Rachel Bay Jones, Dear Evan Hansen
Sarah JonesSell/Buy/Date
Andy KarlGroundhog Day
Kevin KlinePresent Laughter
John Leguizamo, Latin History for Morons
Kecia Lewis, Marie and Rosetta
Judith Light, All The Ways To Say I Love You
Laura Linney, The Little Foxes
Jefferson Mays, Oslo
Simon McBurney, The Encounter
Laurie Metcalf, A Doll’s House, Part 2
Joe Morton, Turn Me Loose
Cynthia Nixon, The Little Foxes
Eva Noblezada, Miss Saigon
Caroline O’Connor, Anastasia
Laura Osnes, Bandstand
Aisling O’Sullivan, The Beauty Queen of Leenane
David Hyde Pierce, A Life; Hello, Dolly!
Ben Platt, Dear Evan Hansen
Daniel Radcliffe, Privacy
Amy Ryan, Love, Love, Love
Nora Schell, Spamilton
Jeremy Secomb, Sweeney Todd: The Demon Barber of Fleet Street
Anna Deveare Smith, Notes From The Field
John Douglas Thompson, Jitney; A Doll’s House/The Father
Kate Walsh, If I Forget
Michelle Wilson, Sweat

The Drama League also wishes to acknowledge the previous recipients of the Distinguished Performance Award who appeared in New York productions this season. As the Award can only be won once in a performer’s lifetime, they are ineligible this season. Their exemplary work, however, is recognized and applauded.

Glenn CloseSunset Boulevard
Christine EbersoleWar Paint
Harvey FiersteinGently Down The Stream
Nathan LaneThe Front Page
Patti LuPoneWar Paint
Mary-Louise ParkerHeisenberg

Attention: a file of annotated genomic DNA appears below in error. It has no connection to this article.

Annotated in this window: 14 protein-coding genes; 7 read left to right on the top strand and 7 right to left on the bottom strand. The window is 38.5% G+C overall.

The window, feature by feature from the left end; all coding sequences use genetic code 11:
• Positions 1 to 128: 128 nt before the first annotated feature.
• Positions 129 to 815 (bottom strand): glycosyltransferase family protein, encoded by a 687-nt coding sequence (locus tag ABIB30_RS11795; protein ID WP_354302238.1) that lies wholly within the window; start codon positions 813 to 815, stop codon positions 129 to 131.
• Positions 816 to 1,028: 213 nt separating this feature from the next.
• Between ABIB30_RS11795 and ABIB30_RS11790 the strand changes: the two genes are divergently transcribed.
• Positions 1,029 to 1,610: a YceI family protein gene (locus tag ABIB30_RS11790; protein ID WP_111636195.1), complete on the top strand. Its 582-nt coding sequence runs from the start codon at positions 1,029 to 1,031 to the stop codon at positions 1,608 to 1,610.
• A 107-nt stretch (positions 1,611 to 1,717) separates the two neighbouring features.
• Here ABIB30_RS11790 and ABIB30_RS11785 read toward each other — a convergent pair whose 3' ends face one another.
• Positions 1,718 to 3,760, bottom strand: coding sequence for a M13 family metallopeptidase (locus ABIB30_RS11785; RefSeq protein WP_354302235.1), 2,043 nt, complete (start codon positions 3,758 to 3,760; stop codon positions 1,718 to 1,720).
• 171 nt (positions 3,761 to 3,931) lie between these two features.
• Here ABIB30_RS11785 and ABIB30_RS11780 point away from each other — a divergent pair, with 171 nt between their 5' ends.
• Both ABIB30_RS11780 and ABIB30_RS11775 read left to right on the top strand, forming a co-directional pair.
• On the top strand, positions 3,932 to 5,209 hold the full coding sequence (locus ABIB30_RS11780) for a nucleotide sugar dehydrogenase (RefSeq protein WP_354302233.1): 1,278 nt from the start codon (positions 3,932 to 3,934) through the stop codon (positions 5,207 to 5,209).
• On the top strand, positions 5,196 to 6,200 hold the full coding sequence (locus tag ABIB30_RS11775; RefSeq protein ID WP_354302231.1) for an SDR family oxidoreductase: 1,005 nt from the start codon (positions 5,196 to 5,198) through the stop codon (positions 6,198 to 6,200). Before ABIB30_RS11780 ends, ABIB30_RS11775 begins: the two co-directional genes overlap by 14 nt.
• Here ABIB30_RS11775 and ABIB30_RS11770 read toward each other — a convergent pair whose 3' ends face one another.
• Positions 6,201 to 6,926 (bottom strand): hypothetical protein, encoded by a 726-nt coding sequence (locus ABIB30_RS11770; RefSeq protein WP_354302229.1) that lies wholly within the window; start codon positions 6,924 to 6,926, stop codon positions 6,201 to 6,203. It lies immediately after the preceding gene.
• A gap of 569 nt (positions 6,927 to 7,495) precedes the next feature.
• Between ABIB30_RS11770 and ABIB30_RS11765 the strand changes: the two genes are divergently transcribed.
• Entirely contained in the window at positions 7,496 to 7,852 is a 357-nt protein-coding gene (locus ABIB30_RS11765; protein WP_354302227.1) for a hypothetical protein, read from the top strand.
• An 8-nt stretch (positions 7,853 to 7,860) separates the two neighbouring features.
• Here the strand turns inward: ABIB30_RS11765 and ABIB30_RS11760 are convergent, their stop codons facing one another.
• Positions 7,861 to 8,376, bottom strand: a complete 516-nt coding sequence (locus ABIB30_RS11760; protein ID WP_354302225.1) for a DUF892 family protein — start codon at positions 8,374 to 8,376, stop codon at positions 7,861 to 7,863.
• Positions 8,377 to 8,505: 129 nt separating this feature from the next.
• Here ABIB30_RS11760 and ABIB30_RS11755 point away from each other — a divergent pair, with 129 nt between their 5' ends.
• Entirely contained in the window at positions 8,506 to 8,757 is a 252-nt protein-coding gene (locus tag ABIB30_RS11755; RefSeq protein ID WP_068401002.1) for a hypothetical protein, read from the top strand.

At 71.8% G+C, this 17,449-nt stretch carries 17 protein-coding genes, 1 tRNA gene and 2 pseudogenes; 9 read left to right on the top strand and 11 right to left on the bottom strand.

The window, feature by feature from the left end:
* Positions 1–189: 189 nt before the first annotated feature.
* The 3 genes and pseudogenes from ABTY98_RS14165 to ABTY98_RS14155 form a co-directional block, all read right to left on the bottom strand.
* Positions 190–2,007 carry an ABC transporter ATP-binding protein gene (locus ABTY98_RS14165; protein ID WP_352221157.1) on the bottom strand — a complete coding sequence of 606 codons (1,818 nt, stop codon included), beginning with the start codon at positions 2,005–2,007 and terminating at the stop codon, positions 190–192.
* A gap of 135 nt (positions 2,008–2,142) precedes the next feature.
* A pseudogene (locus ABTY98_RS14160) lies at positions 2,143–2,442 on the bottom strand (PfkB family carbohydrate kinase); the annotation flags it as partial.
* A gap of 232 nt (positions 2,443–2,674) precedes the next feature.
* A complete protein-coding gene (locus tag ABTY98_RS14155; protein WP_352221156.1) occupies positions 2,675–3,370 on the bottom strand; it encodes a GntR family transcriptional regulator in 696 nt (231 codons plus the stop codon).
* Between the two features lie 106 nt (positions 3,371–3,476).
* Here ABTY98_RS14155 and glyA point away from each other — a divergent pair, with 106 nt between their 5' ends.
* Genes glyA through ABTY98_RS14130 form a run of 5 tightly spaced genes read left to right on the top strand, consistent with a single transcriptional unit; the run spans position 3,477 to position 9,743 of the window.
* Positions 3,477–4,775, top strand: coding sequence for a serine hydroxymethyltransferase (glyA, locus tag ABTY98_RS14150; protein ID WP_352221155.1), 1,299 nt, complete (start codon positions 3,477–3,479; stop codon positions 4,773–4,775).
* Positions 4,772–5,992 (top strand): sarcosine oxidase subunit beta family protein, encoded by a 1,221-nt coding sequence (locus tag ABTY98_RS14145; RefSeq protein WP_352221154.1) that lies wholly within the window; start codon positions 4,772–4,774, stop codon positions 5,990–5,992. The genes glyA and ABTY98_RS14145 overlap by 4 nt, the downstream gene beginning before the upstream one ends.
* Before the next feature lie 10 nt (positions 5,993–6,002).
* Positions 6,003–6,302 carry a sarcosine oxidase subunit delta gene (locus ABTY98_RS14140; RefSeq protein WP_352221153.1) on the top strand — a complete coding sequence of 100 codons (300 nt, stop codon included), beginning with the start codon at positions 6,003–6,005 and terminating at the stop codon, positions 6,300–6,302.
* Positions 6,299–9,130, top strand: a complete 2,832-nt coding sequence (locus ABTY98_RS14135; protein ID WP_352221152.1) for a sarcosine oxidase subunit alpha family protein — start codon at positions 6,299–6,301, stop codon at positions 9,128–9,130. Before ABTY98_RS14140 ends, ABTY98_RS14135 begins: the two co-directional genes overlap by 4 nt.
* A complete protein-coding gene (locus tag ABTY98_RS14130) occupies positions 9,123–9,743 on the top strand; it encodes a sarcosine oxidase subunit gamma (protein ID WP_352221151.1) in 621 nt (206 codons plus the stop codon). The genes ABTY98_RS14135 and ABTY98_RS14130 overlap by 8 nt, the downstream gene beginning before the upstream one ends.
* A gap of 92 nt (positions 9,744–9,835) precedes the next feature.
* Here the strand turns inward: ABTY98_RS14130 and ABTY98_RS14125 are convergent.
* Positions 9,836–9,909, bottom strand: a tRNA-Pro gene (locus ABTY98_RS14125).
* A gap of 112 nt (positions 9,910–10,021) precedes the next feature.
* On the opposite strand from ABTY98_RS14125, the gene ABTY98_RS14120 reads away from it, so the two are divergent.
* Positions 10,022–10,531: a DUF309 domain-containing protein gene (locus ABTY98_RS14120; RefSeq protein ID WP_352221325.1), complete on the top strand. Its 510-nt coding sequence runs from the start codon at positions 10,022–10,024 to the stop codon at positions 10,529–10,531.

Liev SchreiberLes Liaisons Dangereuses

The Drama League previously announced its 2017 Special Recognition Honorees: the legendary Bette Midler will receive the Distinguished Achievement in Musical Theater Award; Bill Berloni will receive the Unique Contribution to the Theater Award for his work in animal training for Broadway; and Michael Greif, represented on Broadway this season with both Dear Evan Hansen and War Paint, will receive the Founders Award for Excellence in Directing.

Distinguished Achievement in Musical Theatre 
Bette Midler

Unique Contribution to the Theatre
Bill Berloni

Founders Award for Excellence in Directing
Michael Greif

Wednesday, April 12, 2017

In The Search For That Elusive Smash Hit . . .

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Monday, April 3, 2017

Will YOU Meet YOUR Significant Other?

Significant Other, the new American play by Joshua Harmon is calling for submissions to help a lucky bachelor or bachelorette find their own significant other.

Let’s be honest - dating in New York City sucks. In Significant Other, the character Jordan Berman (played by Gideon Glick) is desperately trying to find a date, but he's not the only one without any luck when it comes to the dating game. We all know at least one person looking for the perfect match. And that’s where the cast of Significant Other will come in. Starting today, Significant Other wants YOU to send us your eligible unattached friend (or yourself!). On Thursday, April 6th, the show will announce a lucky single to be a special guest at Significant Other on Broadway at The Booth Theatre (222 W. 45th) on Thursday, April 13th, for a chance to find love ON STAGE at the show!